Camera chronicles: The photographer who captured the historic revolution of Egypt
The Arab Spring-inspired revolution in Egypt that resulted in the historical political upheaval, was about the struggle of the Egyptian people. During the 18-day-long revolution in 2011, Tahrir Square became the centre of action. It was from the square a battle for hopes and aspirations was being fought against the 30-year-old regime of then president of Egypt Hosni Mubarak.
During the revolution, the leading newspapers of the country were filled with headlines such as “Dear mother if I die don’t cry — I will dies so my country can live” (Al-Masry Al-Youm) and “In all languages — leave” (Al-Shorouk). The events that enfolded during the course of days resulted in Mubarak’s resignation and the square erupted in joy and celebrations. This moment of triumph came with ample sacrifices — many Egyptians lost their lives and thousands were injured in the struggle of tumultuous crowd against Egyptian Armed Forces and Mubarak’s supporters.
The photographer, Laura El Tantawy, was in the fourth year of her photography project during the days of the revolution. She was witnessing the Egypt of her childhood undergoing a drastic change right before her eyes. Her work embodies a new Egypt that fought for its dignity and respect through the formation of raucous and courageous human anthills in Cairo. “Egypt of my childhood was innocent and the one from the revolution was bloody — it was a very different version of Egypt that I was witnessing. This is the story of Egypt through my personal perspective. And it’s a very intimate project. I reached a stage where I could not understand what was happening around me,” says the photographer.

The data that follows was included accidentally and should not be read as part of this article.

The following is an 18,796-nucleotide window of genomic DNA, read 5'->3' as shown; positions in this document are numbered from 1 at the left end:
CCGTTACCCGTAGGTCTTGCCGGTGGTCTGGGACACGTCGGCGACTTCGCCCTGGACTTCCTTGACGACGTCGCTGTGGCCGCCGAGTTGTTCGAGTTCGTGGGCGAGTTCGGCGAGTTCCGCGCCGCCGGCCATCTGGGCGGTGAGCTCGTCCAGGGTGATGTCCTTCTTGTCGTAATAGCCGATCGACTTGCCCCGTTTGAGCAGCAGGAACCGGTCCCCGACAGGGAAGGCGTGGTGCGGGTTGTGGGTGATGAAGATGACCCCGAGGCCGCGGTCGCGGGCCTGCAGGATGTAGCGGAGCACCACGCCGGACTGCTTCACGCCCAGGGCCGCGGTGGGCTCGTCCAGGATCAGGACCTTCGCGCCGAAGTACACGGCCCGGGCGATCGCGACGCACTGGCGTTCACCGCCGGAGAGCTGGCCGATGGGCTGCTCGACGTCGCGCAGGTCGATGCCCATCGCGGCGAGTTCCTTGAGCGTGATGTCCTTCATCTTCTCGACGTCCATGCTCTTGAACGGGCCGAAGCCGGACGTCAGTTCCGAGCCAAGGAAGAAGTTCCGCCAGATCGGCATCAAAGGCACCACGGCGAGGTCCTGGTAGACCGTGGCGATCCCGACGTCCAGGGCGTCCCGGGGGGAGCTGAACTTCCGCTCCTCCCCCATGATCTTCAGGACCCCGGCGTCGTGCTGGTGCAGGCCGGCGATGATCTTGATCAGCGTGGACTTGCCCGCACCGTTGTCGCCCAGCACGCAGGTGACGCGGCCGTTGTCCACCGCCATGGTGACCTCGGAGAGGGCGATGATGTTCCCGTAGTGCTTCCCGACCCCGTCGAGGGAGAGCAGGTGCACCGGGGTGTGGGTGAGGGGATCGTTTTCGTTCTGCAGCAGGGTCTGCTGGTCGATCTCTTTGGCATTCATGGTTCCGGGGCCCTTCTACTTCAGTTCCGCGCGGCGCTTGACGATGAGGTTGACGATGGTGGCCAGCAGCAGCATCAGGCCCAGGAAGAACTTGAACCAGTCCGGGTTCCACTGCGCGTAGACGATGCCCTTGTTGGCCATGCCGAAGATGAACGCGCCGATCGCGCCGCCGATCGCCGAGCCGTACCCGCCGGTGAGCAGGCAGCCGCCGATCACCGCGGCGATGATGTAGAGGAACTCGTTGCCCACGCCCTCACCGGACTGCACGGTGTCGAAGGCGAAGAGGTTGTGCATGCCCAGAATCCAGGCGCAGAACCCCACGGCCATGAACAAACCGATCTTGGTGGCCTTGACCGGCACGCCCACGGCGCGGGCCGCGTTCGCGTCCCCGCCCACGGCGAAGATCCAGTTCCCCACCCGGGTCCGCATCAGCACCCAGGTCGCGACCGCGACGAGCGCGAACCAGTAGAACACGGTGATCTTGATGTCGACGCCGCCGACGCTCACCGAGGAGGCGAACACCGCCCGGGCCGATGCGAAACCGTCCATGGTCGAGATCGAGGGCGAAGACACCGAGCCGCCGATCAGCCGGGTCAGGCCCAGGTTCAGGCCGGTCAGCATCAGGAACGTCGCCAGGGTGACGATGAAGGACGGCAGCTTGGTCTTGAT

About her project, the photographer who was born in England and grew up in Egypt, Saudi Arabia and the United States says, “My work is a reflection of Egypt through my own eyes and shouldn’t be seen as a reflection of the true spirit of Egypt.” As for the revolution, she believes, it was a triumph of people against a regime, which had kept them shackled for decades.
In a way photography is a way of being one with the reality, capturing experiences and giving them permanence. Due to the revolution, Laura’s project took a different direction. And Laura, with her photographs, has managed to capture the most critical chapter in the history of Egypt. “I prefer the work to speak for itself. I am proud of my work, which allows people to engage with a chapter of Egypt’s history, and also keeps it alive. So in a way it was about capturing the intensity of the situation, what I was seeing and experiencing.”
In 2005, she came up with her book of photographs, In the Shadow of the Pyramids, where in her poetry complements the images that speak volumes. Recently, some of her works were also showcased in association with Art Heritage Gallery at Triveni Kala Sangam in Delhi. About her experience of curating the show, she says, “It was exciting as it is always to curate the show because it allows me to look at the work again from a new perspective.”
Does being a woman, she feared stepping out with a camera during the revolution? “There was no question [of fear] I had to be there. I wanted to bring alive the sensation of Tahrir Square. I knew I was feeling something that I will carry with myself all my life.”